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The Rhythm of Management: How Arts Management Affected my Season with Rhythm X

January 8, 2018

 

 

During my freshman year at Miami I participated in a drumline that competed in World Guard International (WGI) called Rhythm X. For the unfamiliar, WGI is a non-profit organization that hosts competitions for indoor color guard, drumline, and winds across the world. I had participated in WGI events since I was a freshman in my high school indoor drumline. Those events and the activity of indoor drumline had a big impact on me as a high schooler, so I knew I would want to stay active in this activity in college.

 

Rhythm X, like all independent (not part of a high school) drumlines, is a non-profit arts organization, which means that part of its income comes from donations. As a member, I participated in an organization wide effort that involved members reaching out to friends and family members for donations, along with coordinated pushes on all social media accounts surrounding “Giving Tuesday”. At the time, I took for granted that all of this work just happened around me, but now I can see the effort and the time that was put in by many people to ensure that Rhythm X had a strong donation campaign.

 

One unique challenge that Rhythm X faces, that most non-profits may not, is finding facilities to rehearse in every weekend. Since Rhythm X needs a rather large space to rehearse in, at the least an entire gym, it needed to make partnerships with high schools around the Indianapolis and Dayton areas in order to make sure that the members had a place to be every weekend. I didn’t think much about this when I was a member, but I see now that this issue required constant attention and effort to make sure that the transition between weekend to weekend was as smooth as possible and everybody knew where they needed to go.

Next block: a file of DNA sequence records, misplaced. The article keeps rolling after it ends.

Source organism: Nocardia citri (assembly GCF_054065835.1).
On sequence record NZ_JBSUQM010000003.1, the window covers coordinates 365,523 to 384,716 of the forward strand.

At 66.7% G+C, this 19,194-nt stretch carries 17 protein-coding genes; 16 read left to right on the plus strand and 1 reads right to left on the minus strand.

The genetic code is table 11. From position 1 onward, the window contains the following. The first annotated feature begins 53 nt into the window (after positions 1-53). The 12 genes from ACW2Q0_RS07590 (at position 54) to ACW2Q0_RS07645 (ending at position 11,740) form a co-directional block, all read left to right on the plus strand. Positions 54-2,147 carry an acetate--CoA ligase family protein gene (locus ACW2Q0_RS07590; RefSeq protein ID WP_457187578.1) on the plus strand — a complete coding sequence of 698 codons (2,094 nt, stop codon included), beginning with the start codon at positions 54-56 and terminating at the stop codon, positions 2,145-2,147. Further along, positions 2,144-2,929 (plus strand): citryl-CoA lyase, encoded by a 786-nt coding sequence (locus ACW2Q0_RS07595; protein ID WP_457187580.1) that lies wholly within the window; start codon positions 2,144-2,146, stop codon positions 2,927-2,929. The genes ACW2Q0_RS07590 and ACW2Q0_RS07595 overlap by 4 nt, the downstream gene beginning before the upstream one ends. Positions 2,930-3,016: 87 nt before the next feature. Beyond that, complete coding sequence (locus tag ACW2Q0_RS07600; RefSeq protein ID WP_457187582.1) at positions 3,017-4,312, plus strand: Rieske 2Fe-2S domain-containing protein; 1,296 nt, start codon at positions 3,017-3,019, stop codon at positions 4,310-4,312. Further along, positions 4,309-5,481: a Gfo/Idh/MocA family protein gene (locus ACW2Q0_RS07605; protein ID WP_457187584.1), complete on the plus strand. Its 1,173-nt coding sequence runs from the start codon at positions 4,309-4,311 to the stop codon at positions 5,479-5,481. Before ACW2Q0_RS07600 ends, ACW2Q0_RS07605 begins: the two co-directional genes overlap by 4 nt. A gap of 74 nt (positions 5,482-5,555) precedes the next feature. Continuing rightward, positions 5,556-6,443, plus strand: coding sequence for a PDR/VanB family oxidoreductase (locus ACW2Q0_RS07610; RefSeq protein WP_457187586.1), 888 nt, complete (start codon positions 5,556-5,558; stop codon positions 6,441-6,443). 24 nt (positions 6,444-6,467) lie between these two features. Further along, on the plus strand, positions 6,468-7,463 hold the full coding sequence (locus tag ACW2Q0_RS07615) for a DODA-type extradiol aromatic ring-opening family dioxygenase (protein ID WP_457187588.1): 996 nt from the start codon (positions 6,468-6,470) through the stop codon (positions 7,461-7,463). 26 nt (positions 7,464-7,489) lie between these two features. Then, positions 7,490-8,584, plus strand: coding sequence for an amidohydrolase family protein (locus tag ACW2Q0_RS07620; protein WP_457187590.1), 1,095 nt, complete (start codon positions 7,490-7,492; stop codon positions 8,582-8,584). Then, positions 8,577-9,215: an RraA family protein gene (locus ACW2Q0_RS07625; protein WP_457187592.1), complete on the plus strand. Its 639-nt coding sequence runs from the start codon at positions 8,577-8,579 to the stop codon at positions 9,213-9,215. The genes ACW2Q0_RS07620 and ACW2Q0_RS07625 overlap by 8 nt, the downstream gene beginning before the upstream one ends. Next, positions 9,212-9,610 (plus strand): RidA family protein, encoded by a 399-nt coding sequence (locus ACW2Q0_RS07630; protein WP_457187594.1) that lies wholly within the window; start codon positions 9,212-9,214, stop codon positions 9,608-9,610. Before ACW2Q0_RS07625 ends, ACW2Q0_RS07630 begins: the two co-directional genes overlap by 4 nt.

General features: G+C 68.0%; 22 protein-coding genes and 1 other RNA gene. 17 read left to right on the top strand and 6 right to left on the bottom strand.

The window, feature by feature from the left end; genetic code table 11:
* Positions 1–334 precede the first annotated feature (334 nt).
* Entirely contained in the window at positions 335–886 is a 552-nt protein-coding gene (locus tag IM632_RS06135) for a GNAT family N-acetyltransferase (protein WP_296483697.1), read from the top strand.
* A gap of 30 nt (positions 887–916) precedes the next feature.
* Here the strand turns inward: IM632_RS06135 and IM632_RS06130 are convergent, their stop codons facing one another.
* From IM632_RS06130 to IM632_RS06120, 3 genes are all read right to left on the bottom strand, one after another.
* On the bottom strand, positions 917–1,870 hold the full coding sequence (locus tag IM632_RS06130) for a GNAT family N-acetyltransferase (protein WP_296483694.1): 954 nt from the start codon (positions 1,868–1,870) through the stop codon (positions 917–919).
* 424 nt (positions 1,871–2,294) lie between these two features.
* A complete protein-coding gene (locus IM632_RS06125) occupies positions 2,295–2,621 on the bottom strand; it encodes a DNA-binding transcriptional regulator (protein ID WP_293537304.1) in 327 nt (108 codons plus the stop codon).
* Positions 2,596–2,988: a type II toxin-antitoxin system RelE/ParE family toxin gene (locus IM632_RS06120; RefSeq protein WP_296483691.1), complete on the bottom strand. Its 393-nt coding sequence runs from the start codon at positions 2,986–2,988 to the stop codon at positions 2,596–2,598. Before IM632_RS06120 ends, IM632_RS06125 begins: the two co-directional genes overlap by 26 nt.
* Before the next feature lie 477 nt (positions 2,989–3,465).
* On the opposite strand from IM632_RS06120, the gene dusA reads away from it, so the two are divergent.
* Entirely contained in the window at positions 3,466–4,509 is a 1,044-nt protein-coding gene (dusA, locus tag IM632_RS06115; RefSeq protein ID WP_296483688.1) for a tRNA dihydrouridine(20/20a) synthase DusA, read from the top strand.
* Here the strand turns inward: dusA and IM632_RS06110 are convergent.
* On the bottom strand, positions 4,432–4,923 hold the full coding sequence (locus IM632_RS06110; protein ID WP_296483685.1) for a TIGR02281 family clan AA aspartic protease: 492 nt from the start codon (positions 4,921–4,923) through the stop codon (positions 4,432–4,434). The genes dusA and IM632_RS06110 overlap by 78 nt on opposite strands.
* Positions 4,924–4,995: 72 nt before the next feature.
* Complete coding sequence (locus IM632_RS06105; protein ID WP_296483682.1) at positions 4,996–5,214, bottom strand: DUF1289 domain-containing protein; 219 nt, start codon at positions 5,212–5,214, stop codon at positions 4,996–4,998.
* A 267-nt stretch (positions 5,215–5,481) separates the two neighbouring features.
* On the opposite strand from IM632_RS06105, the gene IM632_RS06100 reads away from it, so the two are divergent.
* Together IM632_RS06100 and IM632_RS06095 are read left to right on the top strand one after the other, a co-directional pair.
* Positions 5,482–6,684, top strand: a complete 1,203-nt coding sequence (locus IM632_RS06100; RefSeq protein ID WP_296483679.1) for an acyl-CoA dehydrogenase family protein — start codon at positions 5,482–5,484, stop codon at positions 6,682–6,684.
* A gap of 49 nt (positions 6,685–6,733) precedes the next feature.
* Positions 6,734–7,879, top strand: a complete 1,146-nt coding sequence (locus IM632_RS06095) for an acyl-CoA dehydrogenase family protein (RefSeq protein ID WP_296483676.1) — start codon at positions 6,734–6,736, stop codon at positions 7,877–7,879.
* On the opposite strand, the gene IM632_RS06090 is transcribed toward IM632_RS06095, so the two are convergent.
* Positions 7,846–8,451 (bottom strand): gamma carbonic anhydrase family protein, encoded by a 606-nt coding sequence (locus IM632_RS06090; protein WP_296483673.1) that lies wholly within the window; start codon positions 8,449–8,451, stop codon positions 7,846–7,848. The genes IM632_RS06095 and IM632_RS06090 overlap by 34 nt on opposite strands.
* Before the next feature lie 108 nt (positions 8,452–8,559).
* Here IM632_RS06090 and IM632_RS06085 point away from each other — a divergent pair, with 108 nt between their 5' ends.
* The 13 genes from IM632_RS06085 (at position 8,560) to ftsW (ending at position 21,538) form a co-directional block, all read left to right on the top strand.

Another challenge that had to be overcome because of the nature of the organization was the transporting of equipment every weekend. Rhythm X owns quite a lot of musical instruments, from marching snare drums, quads, and bass drums to glockenspiels, vibraphones, and giant 5-octave marimbas. These instruments needed to be transported from where they are stored to the place we were rehearsing every weekend, which often was many hours away. This required two semis to be driven to each location every weekend, unloaded, and then loaded back up at the end of the weekend. Personally, even trying to coordinate dinner with more than one person is hard for me, so I can’t even imagine the logistics and scheduling of making sure two semis full of expensive equipment arrive where they need to every weekend.

 

When I participated in Rhythm X I didn’t think at all about the amount of arts management that went on behind the scenes. I simply showed up to where I needed to be every weekend, practiced and performed with my friends, and went home. Looking back now after studying in the Arts Management program at Miami, I can see that there were a lot more gears turning behind the scenes than I thought. If any single piece had fallen out of place, it could have ruined a weekend or the whole season depending on the severity of the mistake. Luckily, the admin team at Rhythm X had no such misfortunes, and I enjoyed a stress free season performing music with my friends.

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